One of the biggest political upsets of 2017 happened earlier this week, when former state Supreme Court Judge Roy Moore defeated incumbent Sen. Luther Strange in the Alabama Republican senate primary, despite Strange having the backing of both President Donald Trump and the Republican establishment and outspending his challenger.
The controversial Moore is best known for his embrace of Christian theocratic principles, or a system of government where Christian laws are the basis of all law. In the past, he’s referred to the Christian God as "the only source of our law, liberty and government,” said that the First Amendment did not apply to Muslims because it was based on Jesus’s words, and hinted that homosexuality should be a capital crime. He’s also claimed that there are portions of the American Midwest living under Sharia law.
In Alabama, where 82 percent of residents are “absolutely certain” God exists, according to a Pew Research Poll, Moore’s Baptist background certainly doesn’t make him unpopular or all that unique among Republican politicians. (Forty-nine percent of Alabamans identify as evangelical Protestants, while only 13 percent are mainline Protestants, including Strange, who is an Episcopalian.)
What makes Moore more extreme than other religiously motivated or even theocratic politicians, however, is his belief that "God's laws are always superior to man's laws,” and he is more than willing to put that belief into practice as a government official. In other words, when Moore’s personal understanding of biblical principles comes into conflict with the laws of the land, he is willing to suspend the latter. It’s a philosophy that seems likely to influence Moore’s approach to his work in Congress. He’s already hinted that Muslim Americans should be prohibited from holding elected office, and as judge, he used a lesbian’s sexual orientation to justify denying her custody of her children during a divorce case.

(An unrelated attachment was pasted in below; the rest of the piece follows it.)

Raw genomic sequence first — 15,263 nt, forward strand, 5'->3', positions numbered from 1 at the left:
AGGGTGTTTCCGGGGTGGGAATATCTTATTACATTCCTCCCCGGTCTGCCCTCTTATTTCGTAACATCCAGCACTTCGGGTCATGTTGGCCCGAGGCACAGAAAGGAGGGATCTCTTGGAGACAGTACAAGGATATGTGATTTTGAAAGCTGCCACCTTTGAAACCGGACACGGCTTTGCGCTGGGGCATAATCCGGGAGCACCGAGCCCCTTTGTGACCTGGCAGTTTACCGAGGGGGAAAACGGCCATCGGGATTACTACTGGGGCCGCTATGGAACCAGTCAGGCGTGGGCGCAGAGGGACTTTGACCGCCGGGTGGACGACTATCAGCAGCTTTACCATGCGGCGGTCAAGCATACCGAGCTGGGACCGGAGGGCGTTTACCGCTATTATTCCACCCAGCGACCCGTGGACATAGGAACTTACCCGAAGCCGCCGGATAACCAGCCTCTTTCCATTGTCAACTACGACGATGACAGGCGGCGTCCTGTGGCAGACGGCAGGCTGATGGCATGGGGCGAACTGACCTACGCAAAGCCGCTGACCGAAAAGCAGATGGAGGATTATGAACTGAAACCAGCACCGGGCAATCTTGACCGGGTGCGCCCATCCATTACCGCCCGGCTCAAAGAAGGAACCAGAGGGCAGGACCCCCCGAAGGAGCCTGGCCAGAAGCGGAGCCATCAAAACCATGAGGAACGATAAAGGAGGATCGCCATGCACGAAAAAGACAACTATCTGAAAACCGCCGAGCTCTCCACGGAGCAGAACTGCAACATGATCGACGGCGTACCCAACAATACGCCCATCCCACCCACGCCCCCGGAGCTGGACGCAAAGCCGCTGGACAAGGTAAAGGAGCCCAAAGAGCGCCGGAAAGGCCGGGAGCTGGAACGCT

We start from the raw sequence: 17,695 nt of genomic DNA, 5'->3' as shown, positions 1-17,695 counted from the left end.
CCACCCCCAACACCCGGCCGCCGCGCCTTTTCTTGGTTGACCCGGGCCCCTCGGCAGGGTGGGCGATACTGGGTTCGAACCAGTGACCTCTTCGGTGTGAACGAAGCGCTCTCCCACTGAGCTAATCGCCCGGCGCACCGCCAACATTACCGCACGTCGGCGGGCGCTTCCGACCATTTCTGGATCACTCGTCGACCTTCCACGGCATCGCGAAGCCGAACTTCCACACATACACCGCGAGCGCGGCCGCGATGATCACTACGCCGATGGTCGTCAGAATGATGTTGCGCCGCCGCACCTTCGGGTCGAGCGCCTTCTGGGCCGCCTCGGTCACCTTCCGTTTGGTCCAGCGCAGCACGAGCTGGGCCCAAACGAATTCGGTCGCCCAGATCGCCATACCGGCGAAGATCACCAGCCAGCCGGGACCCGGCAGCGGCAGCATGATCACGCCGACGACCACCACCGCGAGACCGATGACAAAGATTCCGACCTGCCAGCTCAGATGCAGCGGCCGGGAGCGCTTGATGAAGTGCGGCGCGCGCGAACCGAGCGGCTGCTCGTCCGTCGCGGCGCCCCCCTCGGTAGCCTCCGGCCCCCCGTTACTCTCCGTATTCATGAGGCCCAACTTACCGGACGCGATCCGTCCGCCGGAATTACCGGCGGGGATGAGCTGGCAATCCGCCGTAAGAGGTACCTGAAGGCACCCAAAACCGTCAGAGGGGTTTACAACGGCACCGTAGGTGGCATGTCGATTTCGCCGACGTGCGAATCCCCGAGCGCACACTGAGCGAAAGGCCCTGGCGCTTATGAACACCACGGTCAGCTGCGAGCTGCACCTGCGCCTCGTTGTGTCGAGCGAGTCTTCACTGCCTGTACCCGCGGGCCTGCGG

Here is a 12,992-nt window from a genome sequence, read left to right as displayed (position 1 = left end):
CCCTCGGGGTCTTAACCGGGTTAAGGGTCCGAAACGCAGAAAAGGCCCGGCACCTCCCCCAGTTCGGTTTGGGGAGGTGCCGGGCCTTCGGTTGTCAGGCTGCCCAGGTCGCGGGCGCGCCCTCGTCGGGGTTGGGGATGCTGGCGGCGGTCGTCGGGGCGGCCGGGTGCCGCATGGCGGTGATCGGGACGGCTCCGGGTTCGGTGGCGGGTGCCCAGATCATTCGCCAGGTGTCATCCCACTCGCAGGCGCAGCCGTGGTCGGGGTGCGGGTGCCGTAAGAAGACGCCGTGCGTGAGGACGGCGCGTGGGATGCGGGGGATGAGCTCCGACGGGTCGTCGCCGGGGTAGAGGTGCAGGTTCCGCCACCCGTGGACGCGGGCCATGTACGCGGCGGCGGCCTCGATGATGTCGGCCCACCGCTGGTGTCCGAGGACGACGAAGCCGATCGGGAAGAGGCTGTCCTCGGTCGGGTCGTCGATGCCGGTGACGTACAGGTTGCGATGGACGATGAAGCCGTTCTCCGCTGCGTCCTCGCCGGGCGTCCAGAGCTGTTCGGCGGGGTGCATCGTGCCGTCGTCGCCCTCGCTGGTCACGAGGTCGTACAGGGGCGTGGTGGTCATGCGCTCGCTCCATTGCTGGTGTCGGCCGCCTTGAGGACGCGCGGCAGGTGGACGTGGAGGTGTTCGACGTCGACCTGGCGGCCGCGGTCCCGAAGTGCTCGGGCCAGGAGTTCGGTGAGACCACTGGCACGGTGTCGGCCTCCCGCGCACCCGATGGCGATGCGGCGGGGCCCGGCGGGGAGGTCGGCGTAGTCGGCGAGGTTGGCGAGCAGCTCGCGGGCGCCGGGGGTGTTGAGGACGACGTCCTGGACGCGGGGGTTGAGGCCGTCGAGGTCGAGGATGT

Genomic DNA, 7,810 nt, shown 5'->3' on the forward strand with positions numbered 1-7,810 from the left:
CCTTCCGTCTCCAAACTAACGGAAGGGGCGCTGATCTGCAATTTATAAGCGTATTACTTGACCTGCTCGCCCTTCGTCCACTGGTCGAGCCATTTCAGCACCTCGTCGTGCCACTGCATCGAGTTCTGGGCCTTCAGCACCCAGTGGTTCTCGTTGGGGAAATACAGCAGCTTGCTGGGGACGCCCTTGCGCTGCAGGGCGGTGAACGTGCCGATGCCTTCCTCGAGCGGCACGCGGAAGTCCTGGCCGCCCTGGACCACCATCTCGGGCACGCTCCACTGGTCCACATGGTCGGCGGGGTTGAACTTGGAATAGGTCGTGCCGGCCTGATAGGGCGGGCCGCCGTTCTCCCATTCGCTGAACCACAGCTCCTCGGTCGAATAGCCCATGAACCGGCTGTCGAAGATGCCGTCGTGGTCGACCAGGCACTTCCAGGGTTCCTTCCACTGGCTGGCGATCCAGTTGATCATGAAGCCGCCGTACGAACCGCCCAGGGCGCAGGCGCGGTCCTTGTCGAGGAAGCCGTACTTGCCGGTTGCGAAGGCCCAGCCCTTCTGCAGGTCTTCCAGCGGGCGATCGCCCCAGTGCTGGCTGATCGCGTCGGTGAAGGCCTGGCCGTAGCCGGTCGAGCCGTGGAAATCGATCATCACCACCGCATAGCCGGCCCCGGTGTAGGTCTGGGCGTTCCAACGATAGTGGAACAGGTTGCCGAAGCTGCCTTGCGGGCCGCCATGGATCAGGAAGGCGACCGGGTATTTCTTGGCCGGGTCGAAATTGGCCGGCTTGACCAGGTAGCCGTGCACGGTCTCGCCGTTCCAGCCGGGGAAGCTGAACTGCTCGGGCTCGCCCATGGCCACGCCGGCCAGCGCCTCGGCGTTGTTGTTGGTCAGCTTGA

Moore has a long history of putting the Bible above the law
Moore’s first major public display of that willingness occurred in 1995, when Moore — then a county judge — hung a wooden plaque of the Ten Commandments behind his bench and began legal sessions with prayer in the courtroom. The American Civil Liberties Union sued to have the plaque removed and to stop the prayer ritual, but Moore refused to back down. According to the Southern Poverty Law Center, that case was eventually dismissed. In 1997, Moore told NPR that “separation of church and state never meant to separate God from government.”
He soon became known as the “Ten Commandments judge,” a moniker that proved no less accurate in 2001, when Moore — by then an Alabama state Supreme Court judge — erected a 5,280-pound monument to the Ten Commandments in the state judicial building. Three lawyers sued Moore in three separate cases, arguing that the monument gave the impression that Moore would look less favorably on clients who did not conform to his biblical ethos. Although a federal district judge ruled in 2002 that the monument was unconstitutional, Moore refused to remove it, and was subsequently removed from the bench. He defended himself on the grounds that he saw Scripture as the foundation of American law, saying then, "I cannot forsake my conscience. I will not neglect my duty. And I will never, never deny the God upon whom our laws and our country depend.”